In this short animation, John Hengeveld, marketing director for high performance computing at Intel, shares his story of undergoing an appendectomy and learning that, as a result of a burst appendix, a rare and cancer-causing material was now circulating in his body. Currently, there are few good treatment options for his condition, but Hengeveld hopes that by harnessing computers to perform scientific research this could change. Watch the video to learn how computers can help researchers accelerate the scientific process by simulating biomedical experiments to develop new methods of fighting disease.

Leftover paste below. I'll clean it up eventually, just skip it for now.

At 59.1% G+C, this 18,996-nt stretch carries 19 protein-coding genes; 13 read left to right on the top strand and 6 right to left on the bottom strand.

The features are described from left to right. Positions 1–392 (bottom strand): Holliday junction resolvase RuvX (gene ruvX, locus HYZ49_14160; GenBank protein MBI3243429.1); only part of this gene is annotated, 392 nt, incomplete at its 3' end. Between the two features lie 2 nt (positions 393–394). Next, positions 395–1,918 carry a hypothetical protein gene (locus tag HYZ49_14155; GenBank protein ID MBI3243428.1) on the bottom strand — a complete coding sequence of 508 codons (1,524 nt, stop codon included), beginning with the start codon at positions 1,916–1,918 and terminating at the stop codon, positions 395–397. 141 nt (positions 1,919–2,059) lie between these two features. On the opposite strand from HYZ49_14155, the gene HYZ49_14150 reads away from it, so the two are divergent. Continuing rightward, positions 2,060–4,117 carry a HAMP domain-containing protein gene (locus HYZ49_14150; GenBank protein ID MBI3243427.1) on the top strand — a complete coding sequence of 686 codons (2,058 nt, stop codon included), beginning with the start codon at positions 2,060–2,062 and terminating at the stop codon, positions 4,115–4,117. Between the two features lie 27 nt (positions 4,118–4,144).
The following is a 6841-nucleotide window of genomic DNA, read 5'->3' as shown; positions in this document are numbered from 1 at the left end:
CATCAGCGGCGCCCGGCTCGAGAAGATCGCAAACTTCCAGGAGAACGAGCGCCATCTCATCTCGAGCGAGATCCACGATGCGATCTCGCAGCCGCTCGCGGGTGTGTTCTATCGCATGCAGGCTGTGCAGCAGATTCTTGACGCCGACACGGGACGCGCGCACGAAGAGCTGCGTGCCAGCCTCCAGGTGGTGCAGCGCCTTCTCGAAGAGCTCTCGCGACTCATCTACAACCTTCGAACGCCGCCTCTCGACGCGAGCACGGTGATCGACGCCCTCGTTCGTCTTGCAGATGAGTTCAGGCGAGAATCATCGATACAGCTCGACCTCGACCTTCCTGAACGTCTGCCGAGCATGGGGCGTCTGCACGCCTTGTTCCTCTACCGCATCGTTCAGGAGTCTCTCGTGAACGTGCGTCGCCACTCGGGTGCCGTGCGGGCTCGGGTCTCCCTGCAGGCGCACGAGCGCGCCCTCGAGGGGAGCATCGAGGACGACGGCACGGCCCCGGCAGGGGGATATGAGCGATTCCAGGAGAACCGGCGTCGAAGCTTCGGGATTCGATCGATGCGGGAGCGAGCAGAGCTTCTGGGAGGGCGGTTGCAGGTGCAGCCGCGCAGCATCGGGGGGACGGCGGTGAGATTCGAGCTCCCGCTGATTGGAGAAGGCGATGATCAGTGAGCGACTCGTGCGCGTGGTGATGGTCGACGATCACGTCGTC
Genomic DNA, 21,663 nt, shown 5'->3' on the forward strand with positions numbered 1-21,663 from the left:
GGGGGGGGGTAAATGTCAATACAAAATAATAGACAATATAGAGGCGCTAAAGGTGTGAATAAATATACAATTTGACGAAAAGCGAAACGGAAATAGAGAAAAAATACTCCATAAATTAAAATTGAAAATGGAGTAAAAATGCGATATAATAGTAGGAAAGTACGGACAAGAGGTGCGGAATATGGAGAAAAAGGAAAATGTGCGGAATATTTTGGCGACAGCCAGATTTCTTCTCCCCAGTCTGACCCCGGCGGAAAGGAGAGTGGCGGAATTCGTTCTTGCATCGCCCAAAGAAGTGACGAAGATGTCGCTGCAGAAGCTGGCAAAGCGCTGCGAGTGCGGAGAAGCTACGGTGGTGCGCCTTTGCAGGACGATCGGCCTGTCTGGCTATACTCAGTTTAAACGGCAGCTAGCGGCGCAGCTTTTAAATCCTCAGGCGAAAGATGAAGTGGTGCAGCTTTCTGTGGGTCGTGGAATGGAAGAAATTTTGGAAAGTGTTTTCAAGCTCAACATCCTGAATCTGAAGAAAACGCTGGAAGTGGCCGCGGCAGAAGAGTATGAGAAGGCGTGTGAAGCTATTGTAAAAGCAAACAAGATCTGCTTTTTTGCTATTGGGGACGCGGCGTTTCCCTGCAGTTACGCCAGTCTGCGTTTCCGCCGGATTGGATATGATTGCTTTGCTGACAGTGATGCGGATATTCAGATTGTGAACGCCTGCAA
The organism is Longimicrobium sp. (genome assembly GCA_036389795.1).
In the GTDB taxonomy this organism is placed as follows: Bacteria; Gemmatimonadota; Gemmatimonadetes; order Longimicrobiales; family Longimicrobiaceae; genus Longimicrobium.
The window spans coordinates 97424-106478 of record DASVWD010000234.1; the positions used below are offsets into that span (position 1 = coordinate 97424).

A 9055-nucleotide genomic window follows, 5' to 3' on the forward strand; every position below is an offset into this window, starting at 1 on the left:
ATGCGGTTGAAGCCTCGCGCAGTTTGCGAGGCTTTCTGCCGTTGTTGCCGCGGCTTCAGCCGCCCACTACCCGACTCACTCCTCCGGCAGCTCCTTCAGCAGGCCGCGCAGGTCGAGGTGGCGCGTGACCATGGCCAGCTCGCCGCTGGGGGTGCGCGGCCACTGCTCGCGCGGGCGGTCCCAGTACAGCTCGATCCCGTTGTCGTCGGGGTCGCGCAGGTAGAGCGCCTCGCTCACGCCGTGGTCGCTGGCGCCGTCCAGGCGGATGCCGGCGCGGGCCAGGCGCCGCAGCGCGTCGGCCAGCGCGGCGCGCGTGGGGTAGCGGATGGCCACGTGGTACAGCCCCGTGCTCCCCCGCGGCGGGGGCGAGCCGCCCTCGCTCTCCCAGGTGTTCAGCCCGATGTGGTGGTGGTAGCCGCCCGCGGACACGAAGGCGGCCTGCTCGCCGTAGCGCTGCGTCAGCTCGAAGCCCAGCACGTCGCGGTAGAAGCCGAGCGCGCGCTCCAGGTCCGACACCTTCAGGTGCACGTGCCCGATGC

Beyond providing a much needed escape for children battling cancer, video games can also be used to empower and educate them during chemotherapy and other therapies. As explained in a recent post on Observations, a team of medical researchers and software programmers at HopeLab created a collection of free, online games to help kids understand what’s happening inside their bodies during treatment, cope with unpleasant side effects and reinvigorate them so they have the strength to fight the disease.
HopeLab says that by playing the games, called Remission and Remission 2, pediatric cancer patients are more likely to adhere to their medication schedule, and the nonprofit recently partnered with Stanford researchers to study this potential benefit. Larry Greenemeier writes: